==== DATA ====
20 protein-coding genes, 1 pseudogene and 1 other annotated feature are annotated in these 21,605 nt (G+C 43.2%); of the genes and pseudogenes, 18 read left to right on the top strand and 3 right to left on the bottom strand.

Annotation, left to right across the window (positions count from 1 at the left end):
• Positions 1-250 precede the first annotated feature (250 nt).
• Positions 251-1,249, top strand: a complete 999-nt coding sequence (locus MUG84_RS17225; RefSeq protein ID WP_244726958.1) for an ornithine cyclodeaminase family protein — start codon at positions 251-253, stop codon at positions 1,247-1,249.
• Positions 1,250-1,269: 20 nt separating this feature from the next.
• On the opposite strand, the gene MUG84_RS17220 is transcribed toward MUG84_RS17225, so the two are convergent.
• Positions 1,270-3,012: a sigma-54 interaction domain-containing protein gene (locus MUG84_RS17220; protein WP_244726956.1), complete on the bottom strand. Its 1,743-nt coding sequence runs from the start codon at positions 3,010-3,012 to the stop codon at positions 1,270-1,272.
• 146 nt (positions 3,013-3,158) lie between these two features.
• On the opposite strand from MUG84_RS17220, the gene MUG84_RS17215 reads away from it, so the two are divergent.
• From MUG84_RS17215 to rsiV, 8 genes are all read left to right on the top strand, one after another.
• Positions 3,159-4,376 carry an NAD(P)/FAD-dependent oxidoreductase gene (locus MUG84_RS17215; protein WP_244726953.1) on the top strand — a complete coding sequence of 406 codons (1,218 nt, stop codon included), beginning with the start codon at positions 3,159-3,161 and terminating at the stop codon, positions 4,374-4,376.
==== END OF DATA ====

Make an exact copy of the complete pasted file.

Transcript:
20 protein-coding genes, 1 pseudogene and 1 other annotated feature are annotated in these 21,605 nt (G+C 43.2%); of the genes and pseudogenes, 18 read left to right on the top strand and 3 right to left on the bottom strand.

Annotation, left to right across the window (positions count from 1 at the left end):
• Positions 1-250 precede the first annotated feature (250 nt).
• Positions 251-1,249, top strand: a complete 999-nt coding sequence (locus MUG84_RS17225; RefSeq protein ID WP_244726958.1) for an ornithine cyclodeaminase family protein — start codon at positions 251-253, stop codon at positions 1,247-1,249.
• Positions 1,250-1,269: 20 nt separating this feature from the next.
• On the opposite strand, the gene MUG84_RS17220 is transcribed toward MUG84_RS17225, so the two are convergent.
• Positions 1,270-3,012: a sigma-54 interaction domain-containing protein gene (locus MUG84_RS17220; protein WP_244726956.1), complete on the bottom strand. Its 1,743-nt coding sequence runs from the start codon at positions 3,010-3,012 to the stop codon at positions 1,270-1,272.
• 146 nt (positions 3,013-3,158) lie between these two features.
• On the opposite strand from MUG84_RS17220, the gene MUG84_RS17215 reads away from it, so the two are divergent.
• From MUG84_RS17215 to rsiV, 8 genes are all read left to right on the top strand, one after another.
• Positions 3,159-4,376 carry an NAD(P)/FAD-dependent oxidoreductase gene (locus MUG84_RS17215; protein WP_244726953.1) on the top strand — a complete coding sequence of 406 codons (1,218 nt, stop codon included), beginning with the start codon at positions 3,159-3,161 and terminating at the stop codon, positions 4,374-4,376.